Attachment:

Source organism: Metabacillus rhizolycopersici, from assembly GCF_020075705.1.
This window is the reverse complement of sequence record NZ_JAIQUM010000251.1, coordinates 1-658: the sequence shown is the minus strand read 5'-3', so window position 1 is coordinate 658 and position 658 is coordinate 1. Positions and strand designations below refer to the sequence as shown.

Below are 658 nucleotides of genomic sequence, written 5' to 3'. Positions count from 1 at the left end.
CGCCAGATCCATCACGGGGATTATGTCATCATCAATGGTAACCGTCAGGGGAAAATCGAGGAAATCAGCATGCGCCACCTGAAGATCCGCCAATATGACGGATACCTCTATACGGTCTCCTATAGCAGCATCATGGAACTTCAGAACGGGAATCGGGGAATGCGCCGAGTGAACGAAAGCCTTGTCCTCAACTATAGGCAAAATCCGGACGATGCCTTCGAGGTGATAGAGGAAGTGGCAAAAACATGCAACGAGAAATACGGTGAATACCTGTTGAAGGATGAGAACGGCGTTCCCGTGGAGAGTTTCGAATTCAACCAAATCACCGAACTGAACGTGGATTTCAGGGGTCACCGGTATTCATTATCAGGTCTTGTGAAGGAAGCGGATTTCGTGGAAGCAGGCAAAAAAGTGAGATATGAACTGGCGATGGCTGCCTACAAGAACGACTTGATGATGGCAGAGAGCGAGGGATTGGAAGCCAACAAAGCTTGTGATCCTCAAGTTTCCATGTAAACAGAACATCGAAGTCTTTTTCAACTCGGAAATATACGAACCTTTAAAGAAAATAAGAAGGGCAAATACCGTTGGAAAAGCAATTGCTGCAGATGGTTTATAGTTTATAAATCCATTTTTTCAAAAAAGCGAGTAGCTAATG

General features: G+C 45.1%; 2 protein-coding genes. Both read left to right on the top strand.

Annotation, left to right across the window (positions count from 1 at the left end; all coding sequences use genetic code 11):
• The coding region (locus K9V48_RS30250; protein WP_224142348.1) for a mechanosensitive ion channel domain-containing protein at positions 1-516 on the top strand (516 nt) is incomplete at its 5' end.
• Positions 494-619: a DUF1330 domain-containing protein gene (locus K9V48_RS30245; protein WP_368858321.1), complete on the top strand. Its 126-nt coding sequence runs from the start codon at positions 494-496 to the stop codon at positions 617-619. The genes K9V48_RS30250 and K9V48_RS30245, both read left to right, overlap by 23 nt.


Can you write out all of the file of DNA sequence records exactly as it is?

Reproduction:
Source organism: Metabacillus rhizolycopersici, from assembly GCF_020075705.1.
This window is the reverse complement of sequence record NZ_JAIQUM010000251.1, coordinates 1-658: the sequence shown is the minus strand read 5'-3', so window position 1 is coordinate 658 and position 658 is coordinate 1. Positions and strand designations below refer to the sequence as shown.

Below are 658 nucleotides of genomic sequence, written 5' to 3'. Positions count from 1 at the left end.
CGCCAGATCCATCACGGGGATTATGTCATCATCAATGGTAACCGTCAGGGGAAAATCGAGGAAATCAGCATGCGCCACCTGAAGATCCGCCAATATGACGGATACCTCTATACGGTCTCCTATAGCAGCATCATGGAACTTCAGAACGGGAATCGGGGAATGCGCCGAGTGAACGAAAGCCTTGTCCTCAACTATAGGCAAAATCCGGACGATGCCTTCGAGGTGATAGAGGAAGTGGCAAAAACATGCAACGAGAAATACGGTGAATACCTGTTGAAGGATGAGAACGGCGTTCCCGTGGAGAGTTTCGAATTCAACCAAATCACCGAACTGAACGTGGATTTCAGGGGTCACCGGTATTCATTATCAGGTCTTGTGAAGGAAGCGGATTTCGTGGAAGCAGGCAAAAAAGTGAGATATGAACTGGCGATGGCTGCCTACAAGAACGACTTGATGATGGCAGAGAGCGAGGGATTGGAAGCCAACAAAGCTTGTGATCCTCAAGTTTCCATGTAAACAGAACATCGAAGTCTTTTTCAACTCGGAAATATACGAACCTTTAAAGAAAATAAGAAGGGCAAATACCGTTGGAAAAGCAATTGCTGCAGATGGTTTATAGTTTATAAATCCATTTTTTCAAAAAAGCGAGTAGCTAATG

General features: G+C 45.1%; 2 protein-coding genes. Both read left to right on the top strand.

Annotation, left to right across the window (positions count from 1 at the left end; all coding sequences use genetic code 11):
• The coding region (locus K9V48_RS30250; protein WP_224142348.1) for a mechanosensitive ion channel domain-containing protein at positions 1-516 on the top strand (516 nt) is incomplete at its 5' end.
• Positions 494-619: a DUF1330 domain-containing protein gene (locus K9V48_RS30245; protein WP_368858321.1), complete on the top strand. Its 126-nt coding sequence runs from the start codon at positions 494-496 to the stop codon at positions 617-619. The genes K9V48_RS30250 and K9V48_RS30245, both read left to right, overlap by 23 nt.